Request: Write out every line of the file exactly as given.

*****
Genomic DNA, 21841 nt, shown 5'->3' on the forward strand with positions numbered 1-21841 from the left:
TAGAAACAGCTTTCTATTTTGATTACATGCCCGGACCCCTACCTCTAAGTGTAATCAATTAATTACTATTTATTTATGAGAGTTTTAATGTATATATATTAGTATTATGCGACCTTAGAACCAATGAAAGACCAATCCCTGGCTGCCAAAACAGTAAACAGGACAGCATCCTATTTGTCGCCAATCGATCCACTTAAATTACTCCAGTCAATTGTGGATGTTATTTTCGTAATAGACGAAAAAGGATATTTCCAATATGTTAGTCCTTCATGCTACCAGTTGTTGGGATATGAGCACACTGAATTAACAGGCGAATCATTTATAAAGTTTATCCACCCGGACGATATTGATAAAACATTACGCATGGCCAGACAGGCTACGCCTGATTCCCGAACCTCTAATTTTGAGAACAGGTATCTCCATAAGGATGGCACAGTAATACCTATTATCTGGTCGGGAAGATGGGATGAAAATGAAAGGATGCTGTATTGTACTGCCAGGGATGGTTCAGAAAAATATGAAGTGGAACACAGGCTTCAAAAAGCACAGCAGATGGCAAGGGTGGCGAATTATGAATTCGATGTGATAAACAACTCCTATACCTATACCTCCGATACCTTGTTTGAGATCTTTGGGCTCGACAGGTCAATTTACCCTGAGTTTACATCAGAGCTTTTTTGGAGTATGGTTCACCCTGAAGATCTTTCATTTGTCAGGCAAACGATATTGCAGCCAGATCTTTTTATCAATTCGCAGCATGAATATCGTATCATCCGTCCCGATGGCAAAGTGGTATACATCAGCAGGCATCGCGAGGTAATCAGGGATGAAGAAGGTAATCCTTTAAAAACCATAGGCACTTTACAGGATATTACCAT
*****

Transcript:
Genomic DNA, 21841 nt, shown 5'->3' on the forward strand with positions numbered 1-21841 from the left:
TAGAAACAGCTTTCTATTTTGATTACATGCCCGGACCCCTACCTCTAAGTGTAATCAATTAATTACTATTTATTTATGAGAGTTTTAATGTATATATATTAGTATTATGCGACCTTAGAACCAATGAAAGACCAATCCCTGGCTGCCAAAACAGTAAACAGGACAGCATCCTATTTGTCGCCAATCGATCCACTTAAATTACTCCAGTCAATTGTGGATGTTATTTTCGTAATAGACGAAAAAGGATATTTCCAATATGTTAGTCCTTCATGCTACCAGTTGTTGGGATATGAGCACACTGAATTAACAGGCGAATCATTTATAAAGTTTATCCACCCGGACGATATTGATAAAACATTACGCATGGCCAGACAGGCTACGCCTGATTCCCGAACCTCTAATTTTGAGAACAGGTATCTCCATAAGGATGGCACAGTAATACCTATTATCTGGTCGGGAAGATGGGATGAAAATGAAAGGATGCTGTATTGTACTGCCAGGGATGGTTCAGAAAAATATGAAGTGGAACACAGGCTTCAAAAAGCACAGCAGATGGCAAGGGTGGCGAATTATGAATTCGATGTGATAAACAACTCCTATACCTATACCTCCGATACCTTGTTTGAGATCTTTGGGCTCGACAGGTCAATTTACCCTGAGTTTACATCAGAGCTTTTTTGGAGTATGGTTCACCCTGAAGATCTTTCATTTGTCAGGCAAACGATATTGCAGCCAGATCTTTTTATCAATTCGCAGCATGAATATCGTATCATCCGTCCCGATGGCAAAGTGGTATACATCAGCAGGCATCGCGAGGTAATCAGGGATGAAGAAGGTAATCCTTTAAAAACCATAGGCACTTTACAGGATATTACCAT